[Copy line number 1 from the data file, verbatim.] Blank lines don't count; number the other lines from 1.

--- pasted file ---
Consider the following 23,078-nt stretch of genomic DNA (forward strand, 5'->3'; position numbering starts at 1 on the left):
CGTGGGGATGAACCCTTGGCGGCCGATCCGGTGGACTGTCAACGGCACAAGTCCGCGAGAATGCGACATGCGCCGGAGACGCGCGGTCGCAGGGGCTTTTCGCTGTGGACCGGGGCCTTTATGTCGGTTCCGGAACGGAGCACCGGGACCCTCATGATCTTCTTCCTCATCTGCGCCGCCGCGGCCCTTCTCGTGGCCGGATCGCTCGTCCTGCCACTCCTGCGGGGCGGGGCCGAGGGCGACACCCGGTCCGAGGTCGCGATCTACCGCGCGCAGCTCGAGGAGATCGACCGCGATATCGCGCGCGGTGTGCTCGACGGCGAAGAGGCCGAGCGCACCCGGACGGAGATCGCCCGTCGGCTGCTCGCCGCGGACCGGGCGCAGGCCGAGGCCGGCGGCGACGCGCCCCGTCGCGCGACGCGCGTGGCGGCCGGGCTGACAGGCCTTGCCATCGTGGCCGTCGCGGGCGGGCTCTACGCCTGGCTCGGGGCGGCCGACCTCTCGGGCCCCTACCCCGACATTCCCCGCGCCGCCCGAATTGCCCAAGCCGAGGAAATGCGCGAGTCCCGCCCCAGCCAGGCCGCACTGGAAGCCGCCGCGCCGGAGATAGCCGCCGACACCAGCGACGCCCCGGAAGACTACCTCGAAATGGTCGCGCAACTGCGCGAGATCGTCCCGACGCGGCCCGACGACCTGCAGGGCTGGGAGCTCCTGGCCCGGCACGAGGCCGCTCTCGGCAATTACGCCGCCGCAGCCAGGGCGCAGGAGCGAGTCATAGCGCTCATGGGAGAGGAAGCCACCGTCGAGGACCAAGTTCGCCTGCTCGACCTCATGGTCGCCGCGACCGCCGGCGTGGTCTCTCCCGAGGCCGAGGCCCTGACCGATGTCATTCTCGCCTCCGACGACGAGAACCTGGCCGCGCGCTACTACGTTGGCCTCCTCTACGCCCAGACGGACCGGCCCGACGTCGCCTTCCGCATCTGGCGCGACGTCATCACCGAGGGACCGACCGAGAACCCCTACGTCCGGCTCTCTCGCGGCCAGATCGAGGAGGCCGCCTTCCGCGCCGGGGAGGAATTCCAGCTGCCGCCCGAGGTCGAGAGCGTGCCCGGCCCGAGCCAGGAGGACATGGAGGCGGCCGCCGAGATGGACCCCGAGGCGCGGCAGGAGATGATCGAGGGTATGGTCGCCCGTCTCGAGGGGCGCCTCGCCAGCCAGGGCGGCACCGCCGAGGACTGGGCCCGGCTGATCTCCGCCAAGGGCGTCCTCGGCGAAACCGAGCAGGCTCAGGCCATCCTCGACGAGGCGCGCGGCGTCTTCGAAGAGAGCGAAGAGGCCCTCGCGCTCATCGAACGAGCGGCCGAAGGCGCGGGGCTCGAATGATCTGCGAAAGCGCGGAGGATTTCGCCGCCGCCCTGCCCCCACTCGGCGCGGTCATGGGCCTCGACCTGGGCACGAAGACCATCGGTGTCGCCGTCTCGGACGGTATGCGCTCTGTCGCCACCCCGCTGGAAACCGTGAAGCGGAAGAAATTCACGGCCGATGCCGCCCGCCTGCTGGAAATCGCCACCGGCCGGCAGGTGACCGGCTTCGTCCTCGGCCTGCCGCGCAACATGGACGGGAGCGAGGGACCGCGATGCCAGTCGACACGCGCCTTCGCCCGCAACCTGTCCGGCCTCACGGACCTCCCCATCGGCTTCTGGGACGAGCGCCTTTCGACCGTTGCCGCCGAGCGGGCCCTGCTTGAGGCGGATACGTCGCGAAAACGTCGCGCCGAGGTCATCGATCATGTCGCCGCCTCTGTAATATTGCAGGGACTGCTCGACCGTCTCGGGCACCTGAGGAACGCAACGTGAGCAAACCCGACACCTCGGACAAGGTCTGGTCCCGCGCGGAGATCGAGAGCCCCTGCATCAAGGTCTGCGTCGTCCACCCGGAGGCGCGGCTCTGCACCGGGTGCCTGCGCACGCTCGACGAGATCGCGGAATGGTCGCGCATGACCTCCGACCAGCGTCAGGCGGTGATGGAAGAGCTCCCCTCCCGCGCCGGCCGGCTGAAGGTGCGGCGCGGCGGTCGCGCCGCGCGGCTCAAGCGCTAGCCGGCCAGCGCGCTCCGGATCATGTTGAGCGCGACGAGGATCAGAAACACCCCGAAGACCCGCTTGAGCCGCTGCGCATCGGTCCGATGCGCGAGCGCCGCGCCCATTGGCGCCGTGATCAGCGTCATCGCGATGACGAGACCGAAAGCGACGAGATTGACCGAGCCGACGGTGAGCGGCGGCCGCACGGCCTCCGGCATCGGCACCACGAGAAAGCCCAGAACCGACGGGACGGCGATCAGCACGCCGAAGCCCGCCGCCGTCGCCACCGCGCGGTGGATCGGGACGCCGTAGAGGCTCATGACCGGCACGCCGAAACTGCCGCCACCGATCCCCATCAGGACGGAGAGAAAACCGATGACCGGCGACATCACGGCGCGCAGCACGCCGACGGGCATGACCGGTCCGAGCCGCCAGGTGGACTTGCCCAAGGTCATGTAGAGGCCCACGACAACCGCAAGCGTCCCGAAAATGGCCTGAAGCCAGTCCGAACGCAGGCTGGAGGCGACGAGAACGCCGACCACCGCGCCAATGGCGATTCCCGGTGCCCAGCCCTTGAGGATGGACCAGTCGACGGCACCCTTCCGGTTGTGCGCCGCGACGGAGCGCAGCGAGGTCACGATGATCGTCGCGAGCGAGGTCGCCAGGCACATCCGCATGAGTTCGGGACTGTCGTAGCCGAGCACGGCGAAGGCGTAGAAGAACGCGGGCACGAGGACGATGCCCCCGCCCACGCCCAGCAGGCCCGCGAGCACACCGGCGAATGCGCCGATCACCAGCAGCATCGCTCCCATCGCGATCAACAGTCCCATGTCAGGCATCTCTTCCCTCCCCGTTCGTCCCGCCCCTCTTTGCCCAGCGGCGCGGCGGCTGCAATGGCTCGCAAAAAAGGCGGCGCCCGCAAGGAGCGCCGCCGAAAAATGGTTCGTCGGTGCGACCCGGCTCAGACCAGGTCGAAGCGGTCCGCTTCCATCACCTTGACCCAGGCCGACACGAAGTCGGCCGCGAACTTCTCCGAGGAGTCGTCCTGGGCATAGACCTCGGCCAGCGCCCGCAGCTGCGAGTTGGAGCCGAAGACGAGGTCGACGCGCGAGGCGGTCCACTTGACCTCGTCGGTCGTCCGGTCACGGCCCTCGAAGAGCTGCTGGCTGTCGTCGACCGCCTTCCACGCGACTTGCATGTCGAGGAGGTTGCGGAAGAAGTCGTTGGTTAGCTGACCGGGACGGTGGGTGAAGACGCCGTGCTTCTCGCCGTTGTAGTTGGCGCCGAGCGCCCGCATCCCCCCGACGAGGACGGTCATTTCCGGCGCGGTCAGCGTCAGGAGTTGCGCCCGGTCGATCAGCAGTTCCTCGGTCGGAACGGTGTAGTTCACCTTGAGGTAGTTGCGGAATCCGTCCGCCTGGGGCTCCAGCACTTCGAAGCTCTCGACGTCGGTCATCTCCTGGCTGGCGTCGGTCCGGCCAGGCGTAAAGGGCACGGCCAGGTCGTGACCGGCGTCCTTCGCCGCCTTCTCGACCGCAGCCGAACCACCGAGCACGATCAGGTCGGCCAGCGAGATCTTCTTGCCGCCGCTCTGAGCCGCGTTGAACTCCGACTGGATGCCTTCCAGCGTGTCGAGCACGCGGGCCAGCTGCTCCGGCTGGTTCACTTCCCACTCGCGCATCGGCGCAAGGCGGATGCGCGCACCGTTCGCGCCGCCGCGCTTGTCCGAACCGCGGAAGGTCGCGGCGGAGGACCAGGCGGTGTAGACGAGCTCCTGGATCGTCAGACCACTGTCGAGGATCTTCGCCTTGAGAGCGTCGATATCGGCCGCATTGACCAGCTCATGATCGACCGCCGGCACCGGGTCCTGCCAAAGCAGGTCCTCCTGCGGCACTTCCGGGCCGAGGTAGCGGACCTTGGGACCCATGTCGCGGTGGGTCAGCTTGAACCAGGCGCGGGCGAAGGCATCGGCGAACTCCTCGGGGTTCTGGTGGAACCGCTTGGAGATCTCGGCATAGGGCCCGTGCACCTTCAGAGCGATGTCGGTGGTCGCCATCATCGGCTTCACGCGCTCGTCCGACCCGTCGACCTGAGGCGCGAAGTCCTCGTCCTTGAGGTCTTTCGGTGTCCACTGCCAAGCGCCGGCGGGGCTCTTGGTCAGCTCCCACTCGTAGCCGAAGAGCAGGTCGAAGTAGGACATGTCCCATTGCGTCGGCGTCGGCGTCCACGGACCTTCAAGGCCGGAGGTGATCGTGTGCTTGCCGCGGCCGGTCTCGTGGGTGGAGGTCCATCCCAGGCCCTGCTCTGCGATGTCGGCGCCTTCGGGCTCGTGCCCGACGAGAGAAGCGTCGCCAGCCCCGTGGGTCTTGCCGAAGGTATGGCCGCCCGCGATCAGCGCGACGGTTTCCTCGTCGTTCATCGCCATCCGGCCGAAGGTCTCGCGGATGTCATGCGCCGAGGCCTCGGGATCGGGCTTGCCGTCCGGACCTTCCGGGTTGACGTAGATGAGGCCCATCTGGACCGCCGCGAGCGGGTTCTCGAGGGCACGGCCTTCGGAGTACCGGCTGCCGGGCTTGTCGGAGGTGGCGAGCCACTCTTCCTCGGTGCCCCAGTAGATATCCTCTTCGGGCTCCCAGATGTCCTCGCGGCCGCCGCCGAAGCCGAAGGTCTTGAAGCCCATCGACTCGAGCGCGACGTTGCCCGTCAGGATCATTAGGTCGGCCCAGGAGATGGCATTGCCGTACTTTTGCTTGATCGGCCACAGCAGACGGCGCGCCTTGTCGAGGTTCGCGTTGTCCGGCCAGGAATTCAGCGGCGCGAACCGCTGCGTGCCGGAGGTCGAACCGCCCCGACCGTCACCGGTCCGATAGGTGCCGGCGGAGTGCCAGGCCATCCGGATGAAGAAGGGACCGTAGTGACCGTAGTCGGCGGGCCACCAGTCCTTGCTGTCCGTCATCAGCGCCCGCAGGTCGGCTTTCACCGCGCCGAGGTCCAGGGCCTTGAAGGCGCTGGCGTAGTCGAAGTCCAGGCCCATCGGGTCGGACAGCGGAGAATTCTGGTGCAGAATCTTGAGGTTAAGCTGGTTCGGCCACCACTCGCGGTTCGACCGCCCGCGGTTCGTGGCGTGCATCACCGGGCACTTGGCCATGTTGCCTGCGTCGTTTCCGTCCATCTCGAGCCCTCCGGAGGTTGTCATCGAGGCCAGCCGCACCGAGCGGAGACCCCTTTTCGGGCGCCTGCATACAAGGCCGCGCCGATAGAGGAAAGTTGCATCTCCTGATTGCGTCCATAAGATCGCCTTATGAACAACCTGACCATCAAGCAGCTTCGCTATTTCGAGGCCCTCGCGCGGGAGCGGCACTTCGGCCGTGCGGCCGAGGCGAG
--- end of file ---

Consider the following 23,078-nt stretch of genomic DNA (forward strand, 5'->3'; position numbering starts at 1 on the left):